Progressive schools for a creative child not interested in 3-D printing

We currently live on the east coast but are looking at schools in the bay area for our daughter who will be entering 4th grade in 2018. She is not particularly interested in 3-D printing or tinkering. She likes theater, drawing, writing, horse-riding, handwork, piano, reading... but in spite of repeated exposure, has shown no interest in 3-D printing or tinkering with wood and metal. When I asked her the other day about it, she told me blank-point that she is not. On the other hand, she spent all morning today drawing and writing a story she is working on, and she is always putting on plays with her friends... so she certainly is creative in her own way.

There are schools that are of interest to us - like Park Day or Black Pine Circle, but I'm a little wary of their strong 'maker culture'. Will she be a fish out of water at such schools? Which progressive schools in the area might be a good fit for a non-maker creative child? (To be honest, I'm not really clear myself on what the 'maker culture' entails.. but we will be visiting the schools in January when we will learn more)

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Have you considered the Walden Center School? They have an amazing art room, music, dance, theatre. 

HA! This post made me laugh out loud.. as a parent from the east coat with kids in private school. Basically "maker culture" is a very hip bay area term appealing to young parents who work in tech. The private schools are marketing to those parents because currently in the bay area, those are the people who can afford private school.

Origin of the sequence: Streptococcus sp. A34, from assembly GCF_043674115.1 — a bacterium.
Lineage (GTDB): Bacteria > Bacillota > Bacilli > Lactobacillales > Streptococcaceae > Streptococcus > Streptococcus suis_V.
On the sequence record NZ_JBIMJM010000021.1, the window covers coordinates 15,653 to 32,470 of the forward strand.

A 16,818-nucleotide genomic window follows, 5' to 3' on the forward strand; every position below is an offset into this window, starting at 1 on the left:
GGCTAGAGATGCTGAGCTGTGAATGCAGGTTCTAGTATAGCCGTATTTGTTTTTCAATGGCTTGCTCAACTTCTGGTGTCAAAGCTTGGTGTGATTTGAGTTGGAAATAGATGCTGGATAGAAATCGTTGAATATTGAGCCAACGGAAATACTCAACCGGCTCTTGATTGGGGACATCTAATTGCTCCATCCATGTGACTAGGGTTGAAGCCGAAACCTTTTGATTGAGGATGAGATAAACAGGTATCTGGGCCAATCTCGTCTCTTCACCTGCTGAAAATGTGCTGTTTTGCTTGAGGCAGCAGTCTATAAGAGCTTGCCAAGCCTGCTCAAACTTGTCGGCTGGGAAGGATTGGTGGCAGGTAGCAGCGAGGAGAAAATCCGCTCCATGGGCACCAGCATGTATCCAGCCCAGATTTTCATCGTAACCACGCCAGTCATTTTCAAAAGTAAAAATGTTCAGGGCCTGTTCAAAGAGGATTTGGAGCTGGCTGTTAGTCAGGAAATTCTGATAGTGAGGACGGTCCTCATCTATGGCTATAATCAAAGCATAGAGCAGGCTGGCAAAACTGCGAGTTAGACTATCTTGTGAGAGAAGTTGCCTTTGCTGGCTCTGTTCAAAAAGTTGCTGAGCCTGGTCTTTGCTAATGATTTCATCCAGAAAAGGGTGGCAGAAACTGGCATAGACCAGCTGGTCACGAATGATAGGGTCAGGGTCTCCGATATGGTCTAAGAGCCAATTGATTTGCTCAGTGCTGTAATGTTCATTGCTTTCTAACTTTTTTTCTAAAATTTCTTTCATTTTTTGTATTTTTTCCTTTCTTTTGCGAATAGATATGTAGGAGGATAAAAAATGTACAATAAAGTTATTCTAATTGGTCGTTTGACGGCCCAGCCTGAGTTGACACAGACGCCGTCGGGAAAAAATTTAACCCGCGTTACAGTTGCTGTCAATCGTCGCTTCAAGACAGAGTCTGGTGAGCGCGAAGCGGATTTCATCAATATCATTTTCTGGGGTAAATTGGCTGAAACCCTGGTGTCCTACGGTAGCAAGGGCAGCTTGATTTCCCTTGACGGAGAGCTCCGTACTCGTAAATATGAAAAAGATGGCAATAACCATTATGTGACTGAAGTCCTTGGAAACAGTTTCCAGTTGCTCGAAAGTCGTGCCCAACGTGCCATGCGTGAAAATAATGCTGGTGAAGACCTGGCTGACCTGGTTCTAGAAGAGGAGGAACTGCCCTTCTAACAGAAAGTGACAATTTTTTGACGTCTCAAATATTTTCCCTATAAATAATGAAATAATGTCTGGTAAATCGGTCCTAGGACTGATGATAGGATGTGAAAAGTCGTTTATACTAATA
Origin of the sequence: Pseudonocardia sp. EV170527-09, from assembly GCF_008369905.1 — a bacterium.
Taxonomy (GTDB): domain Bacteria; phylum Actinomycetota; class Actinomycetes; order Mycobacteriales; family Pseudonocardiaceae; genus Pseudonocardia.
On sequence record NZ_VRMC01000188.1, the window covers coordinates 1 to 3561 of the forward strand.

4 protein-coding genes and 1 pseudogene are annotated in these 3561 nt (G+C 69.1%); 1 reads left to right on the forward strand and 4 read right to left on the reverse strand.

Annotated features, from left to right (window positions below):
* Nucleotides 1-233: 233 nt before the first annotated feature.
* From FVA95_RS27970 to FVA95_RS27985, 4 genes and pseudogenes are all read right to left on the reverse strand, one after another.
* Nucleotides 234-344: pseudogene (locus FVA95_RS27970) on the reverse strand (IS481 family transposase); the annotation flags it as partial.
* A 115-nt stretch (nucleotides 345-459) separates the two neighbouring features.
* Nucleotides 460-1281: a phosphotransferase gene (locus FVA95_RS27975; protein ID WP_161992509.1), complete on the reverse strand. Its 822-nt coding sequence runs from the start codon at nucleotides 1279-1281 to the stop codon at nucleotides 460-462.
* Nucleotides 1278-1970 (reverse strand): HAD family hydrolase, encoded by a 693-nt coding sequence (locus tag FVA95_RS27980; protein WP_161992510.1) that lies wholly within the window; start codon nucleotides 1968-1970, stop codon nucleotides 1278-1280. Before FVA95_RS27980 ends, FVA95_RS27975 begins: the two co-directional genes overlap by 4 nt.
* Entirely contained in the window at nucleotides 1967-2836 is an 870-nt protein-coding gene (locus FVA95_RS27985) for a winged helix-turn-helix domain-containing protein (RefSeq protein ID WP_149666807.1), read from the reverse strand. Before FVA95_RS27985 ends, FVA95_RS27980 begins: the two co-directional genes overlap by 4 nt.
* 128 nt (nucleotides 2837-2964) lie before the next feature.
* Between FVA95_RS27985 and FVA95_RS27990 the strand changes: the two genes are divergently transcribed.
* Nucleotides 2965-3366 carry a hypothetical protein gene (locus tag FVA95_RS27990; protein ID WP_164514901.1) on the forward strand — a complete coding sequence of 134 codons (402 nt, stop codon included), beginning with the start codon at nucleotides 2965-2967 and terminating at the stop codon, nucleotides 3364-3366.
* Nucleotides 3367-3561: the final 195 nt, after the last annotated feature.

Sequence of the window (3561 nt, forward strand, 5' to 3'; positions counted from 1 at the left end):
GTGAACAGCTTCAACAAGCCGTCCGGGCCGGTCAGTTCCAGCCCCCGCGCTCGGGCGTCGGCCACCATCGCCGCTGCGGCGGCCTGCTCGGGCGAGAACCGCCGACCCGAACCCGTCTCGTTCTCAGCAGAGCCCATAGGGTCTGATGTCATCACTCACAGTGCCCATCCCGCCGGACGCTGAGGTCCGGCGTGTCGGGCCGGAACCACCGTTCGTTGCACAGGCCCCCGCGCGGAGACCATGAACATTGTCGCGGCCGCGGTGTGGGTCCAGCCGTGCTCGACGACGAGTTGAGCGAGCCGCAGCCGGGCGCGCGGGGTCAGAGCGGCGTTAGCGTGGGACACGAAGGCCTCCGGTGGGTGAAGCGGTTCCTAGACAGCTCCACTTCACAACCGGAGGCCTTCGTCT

A "Maker" is a creative self starter, who may or may not be an artist, who likes the challenge of building something.  They like to "tinker".  "Maker Culture" is the non-corporate way to refer to what I think has become very, very, corporate tech culture. The term comes, I think, from the "Maker Faire" which was an event created by Make Magazine, which, 10 years ago was a bit of a bible for the hacker-make-it-yourself culture of the tech world.

While the East Bay and Berkeley have managed to stay a bit weird and out of San Francisco-Penninsula takeover of corporate tech, the area is still changing a lot. Historically, Berkeley and Oakland have been very much on the edges of creativity, pushing artistic boundaries. I would say the older private school parents I have known here in Berkeley have been the "burning-man-build-your-own-bike-and-ride-it-on-the-playa" sort of "makers" who 20 years ago were going to raves in the Mission. The younger generation of private school parents seem to work at or with tech companies. With 2 bedroom fixer-uppers in marginal neighborhoods going for 1M in Berkeley, that's who can afford to live here now.

I would encourage school site visits. You'll get a much better sense of what's happening on the ground every day in the classroom by visiting than you will in the marketing that is put out by the school. Visit The Berkeley School, Park Day, Black Pine Circle, Prospect Sierra, and Redwood Day.